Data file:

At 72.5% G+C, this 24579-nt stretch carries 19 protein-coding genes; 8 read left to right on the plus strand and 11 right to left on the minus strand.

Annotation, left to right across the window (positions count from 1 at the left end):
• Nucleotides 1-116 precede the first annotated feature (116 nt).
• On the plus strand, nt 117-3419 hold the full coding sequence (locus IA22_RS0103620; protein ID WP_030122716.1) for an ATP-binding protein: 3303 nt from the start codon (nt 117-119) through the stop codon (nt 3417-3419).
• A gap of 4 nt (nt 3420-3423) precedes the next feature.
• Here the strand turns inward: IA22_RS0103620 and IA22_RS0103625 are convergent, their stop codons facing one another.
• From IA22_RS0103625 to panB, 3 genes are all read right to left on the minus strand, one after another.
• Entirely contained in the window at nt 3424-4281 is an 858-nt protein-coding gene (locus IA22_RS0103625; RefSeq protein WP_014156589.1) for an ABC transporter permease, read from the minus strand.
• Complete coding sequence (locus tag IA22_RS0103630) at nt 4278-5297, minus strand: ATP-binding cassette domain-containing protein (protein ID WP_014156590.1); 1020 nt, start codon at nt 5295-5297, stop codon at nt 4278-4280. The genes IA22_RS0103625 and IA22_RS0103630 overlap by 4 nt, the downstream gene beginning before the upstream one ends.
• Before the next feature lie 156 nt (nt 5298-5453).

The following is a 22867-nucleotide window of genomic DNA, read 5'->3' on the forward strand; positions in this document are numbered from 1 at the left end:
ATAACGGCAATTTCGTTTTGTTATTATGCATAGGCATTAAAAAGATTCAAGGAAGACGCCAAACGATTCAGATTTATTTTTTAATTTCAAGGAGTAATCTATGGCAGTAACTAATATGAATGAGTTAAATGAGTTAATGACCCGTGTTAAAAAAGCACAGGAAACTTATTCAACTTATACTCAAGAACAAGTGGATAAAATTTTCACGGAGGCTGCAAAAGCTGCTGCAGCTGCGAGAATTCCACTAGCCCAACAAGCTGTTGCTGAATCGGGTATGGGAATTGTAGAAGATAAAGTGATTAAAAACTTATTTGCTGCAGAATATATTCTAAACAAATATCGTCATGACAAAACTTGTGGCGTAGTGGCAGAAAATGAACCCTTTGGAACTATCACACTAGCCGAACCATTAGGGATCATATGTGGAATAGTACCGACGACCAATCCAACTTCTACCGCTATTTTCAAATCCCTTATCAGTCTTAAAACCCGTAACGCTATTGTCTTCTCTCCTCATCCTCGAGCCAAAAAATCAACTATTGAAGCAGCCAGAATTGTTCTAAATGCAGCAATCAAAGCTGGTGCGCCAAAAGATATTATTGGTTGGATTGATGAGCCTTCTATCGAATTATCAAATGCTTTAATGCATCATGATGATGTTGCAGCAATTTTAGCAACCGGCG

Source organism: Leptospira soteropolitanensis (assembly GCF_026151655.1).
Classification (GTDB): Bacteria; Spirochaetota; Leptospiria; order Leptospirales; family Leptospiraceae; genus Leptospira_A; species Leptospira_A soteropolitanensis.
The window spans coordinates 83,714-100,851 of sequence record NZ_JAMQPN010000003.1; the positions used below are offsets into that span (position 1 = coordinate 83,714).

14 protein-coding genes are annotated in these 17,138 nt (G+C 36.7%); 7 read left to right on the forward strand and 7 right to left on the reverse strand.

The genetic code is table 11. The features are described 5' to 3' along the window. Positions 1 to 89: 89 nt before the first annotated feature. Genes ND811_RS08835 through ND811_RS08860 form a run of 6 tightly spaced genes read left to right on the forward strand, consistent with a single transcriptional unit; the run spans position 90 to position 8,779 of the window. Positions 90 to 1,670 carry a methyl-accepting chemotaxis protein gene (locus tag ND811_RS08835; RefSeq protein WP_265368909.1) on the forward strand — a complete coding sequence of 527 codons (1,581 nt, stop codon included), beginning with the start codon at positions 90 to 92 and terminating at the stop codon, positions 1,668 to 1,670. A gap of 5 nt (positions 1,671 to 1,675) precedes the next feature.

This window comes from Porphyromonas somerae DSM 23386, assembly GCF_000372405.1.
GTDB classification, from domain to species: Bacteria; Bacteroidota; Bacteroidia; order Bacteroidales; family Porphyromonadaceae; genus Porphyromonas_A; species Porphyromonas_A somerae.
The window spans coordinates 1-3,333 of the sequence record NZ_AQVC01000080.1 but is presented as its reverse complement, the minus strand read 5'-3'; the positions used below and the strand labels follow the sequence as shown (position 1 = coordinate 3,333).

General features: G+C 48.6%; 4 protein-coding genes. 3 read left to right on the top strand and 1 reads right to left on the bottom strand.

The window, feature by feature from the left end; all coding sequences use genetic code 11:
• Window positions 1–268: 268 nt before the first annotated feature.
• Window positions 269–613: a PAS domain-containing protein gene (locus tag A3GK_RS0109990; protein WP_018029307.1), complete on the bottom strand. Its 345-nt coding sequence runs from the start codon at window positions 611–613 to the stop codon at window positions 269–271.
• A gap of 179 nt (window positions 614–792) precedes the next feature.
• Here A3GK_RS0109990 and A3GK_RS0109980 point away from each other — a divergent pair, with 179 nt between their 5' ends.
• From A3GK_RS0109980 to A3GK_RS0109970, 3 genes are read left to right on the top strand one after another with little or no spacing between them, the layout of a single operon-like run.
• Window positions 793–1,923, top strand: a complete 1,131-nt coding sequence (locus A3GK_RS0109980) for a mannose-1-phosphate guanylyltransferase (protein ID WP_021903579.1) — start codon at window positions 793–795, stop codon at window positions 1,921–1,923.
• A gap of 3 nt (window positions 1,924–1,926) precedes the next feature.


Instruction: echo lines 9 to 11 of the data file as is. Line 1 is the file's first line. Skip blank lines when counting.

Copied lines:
• Complete coding sequence (locus tag IA22_RS0103630) at nt 4278-5297, minus strand: ATP-binding cassette domain-containing protein (protein ID WP_014156590.1); 1020 nt, start codon at nt 5295-5297, stop codon at nt 4278-4280. The genes IA22_RS0103625 and IA22_RS0103630 overlap by 4 nt, the downstream gene beginning before the upstream one ends.
• Before the next feature lie 156 nt (nt 5298-5453).

The following is a 22867-nucleotide window of genomic DNA, read 5'->3' on the forward strand; positions in this document are numbered from 1 at the left end: